1.5 million Nigerien voters barred from polls

Nearly one quarter of Niger's voters barred from next month's presidential poll

Photo by: AP (Archive )
Photo by: AP (Archive )

Election officials count ballot papers at Yola, Nigeria, March 28, 2015.

Nearly a quarter of voters in Niger - 1.5 million people - will be barred from casting their ballots in next month's presidential poll, the country's government said, after politicians failed to agree on a system to register them.

Tensions were already running high in the unstable West African state which is a key Western ally in the fight against militants across the Sahel region.

Around 1.5 million of Niger's registered voters lack the documentation required to prove their identity, and the Independent National Electoral Commission had proposed a system whereby witnesses could vouch for them.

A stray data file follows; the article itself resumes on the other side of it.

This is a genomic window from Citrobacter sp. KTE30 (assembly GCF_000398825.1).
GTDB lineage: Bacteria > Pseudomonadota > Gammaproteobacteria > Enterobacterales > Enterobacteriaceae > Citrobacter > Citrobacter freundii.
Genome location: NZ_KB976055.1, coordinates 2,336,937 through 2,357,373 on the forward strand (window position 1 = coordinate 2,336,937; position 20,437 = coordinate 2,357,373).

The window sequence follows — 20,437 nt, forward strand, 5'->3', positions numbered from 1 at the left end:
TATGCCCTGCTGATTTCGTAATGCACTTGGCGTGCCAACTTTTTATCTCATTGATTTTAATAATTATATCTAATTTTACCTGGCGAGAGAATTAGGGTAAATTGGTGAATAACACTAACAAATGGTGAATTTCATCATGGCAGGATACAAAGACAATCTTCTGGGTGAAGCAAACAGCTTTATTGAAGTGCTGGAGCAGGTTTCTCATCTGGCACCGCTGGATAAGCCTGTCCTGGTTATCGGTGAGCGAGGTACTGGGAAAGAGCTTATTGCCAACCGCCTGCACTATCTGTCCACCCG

But politicians failed to approve it at a meeting on Friday.

"There was no consensus among the political class and therefore 1.5 million Nigeriens cannot exercise their right to vote on 21 February," Alkassoum Indatou, spokesman for the presidential majority, said on state TV on Friday night.

It was not immediately clear whether the registration problems would affect some parts of the country or political blocs more than others.

The opposition in the uranium producer accuse incumbent President Mahamadou Issoufou of being increasingly authoritarian - but the government has underscored the need for order amid security threats, including an alleged attempt to topple Issoufou last month. 

One of the main opposition candidates Hama Amadou is in jail on charges of being linked to a baby-trafficking ring. He denies the charges and says they are politically motivated.

Another presidential candidate, Adal Rhoubeid, arrived back in the capital Niamey on Friday night after being detained for questioning in relation to attacks in a hotel and cafe in Brukina Faso's capital last week that killed 30 people, including many foreigners.

"Tragic events [in Ouagadougou] confirm something that is becoming more and more clear: terrorism is a cancer across the Sahel and Sahara," he said in front of a large crowd of supporters at the airport, adding that his MDR party supported compulsory military service.

TRTWorld, Reuters